Chicago Creative Machines

Molly Jones, School of Music, Theatre & Dance

Collaborators: Julie Zhu, Presidential Postdoctoral Fellow, Assistant Professor, Performing Arts Technology, SMTD

Almost every interaction we have with a screen in 2024 is mediated by machine learning algorithms. Machine learning influences what soup we make for dinner, our purchase habits, and our children’s social media presences. We spend hours each day in the company of various AIs, and many of us don’t know how they work.

The popularity of proprietary, closed-source deep learning models like DALL-E and GPT has provoked critical public dialogues around originality, intellectual property, language, and a dozen other topics, but fewer voices are clearly explaining machine learning fundamentals and promoting engagement with ML as a set of accessible tools that can be used ethically.

Artists, who develop virtuosic mastery of advanced techniques in the service of creative work, are uniquely positioned to develop novel, personal, and radically new ways to use machine learning, but first they need to know that it’s possible and how to approach it. Artists should actively guide the direction of generative AI development, not be steamrolled by it.

Chicago Creative Machines is an effort toward artist education and empowerment around machine learning. I found my own way into machine learning during the early months of the pandemic, when I began a data science bootcamp in the hope of pivoting from experimental-music-plus-dog-walking to a more lucrative job. I didn’t expect to uncover a world of fascinating, non-deterministic techniques for making audio, visual, and conceptual art because I hadn’t heard of most of these techniques nor of artists using them.

After finishing the bootcamp, I spent two weeks as an artist in residence at Ragdale in Illinois building and training adversarial audio-generating networks with Tensorflow. The outcomes weren’t particularly interesting, mostly artificial voices saying words like “yes” and “dog,” but the confidence of knowing that I had built and trained my own generative models convinced me that these techniques could become a robust part of a compositional practice. Artists dedicate years of our lives to honing specific creative skills; why not machine learning?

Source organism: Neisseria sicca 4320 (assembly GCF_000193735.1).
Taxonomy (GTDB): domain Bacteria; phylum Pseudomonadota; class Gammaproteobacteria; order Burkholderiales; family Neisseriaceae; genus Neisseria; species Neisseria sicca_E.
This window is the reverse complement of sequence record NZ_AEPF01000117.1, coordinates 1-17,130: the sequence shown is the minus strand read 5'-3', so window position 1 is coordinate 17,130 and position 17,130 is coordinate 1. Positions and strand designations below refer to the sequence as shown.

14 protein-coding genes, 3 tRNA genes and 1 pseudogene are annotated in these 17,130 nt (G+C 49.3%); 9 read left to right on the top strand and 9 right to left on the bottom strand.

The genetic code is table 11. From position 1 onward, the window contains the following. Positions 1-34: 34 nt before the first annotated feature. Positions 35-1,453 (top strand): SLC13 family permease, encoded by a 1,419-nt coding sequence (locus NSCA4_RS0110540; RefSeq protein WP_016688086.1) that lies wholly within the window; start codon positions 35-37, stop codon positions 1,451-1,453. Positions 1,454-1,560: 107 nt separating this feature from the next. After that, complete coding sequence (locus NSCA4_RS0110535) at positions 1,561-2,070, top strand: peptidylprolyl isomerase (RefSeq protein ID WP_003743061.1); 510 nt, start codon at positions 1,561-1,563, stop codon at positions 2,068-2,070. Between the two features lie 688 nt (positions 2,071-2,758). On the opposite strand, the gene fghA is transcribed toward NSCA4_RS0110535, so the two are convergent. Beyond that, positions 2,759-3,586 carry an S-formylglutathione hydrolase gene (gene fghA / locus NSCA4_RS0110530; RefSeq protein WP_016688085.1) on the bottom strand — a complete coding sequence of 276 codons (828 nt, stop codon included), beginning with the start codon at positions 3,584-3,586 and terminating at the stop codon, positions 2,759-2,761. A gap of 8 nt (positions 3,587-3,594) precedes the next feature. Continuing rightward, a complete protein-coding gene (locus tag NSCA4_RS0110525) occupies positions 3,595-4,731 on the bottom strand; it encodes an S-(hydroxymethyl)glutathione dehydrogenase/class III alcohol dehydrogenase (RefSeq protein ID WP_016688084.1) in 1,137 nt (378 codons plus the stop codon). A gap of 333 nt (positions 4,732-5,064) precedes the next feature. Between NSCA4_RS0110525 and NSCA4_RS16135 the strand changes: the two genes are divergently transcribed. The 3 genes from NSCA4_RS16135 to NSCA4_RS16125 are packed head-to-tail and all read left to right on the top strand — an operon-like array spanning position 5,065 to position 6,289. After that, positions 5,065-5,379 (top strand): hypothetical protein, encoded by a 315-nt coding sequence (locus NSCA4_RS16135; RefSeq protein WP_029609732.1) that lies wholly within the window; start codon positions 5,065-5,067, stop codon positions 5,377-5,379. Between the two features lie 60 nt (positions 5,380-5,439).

Two years later, as a Composer in Residence at the University of Toronto, I was premiering an electroacoustic composition for two scratch-trained neural networks and the performers on whose sounds they had been trained, and OpenAI was releasing GPT-4. My PhD research in Performing Arts Technology now centers on ethical, original approaches to building and using machine learning models for music and sound art.

Many incredible artists already code and train their own machine learning models, but they work across a spectrum of disciplines and rarely have opportunities to come together to share their knowledge. Musicians and composers (Hunter Brown, Sam Pluta, Ted Moore, Ethan Manilow, Hugo Flores García), video artists (X. Alice Li), visual artists (Mansi Shah), and text artists (Kate Compton, Julie Zhu) in the Midwest and beyond have much to impart from their personal journeys of engineering, learning how to integrate machine learning into their work, and creating compelling art with the results. They have insight as artists, interdisciplinary workers, and digital citizens.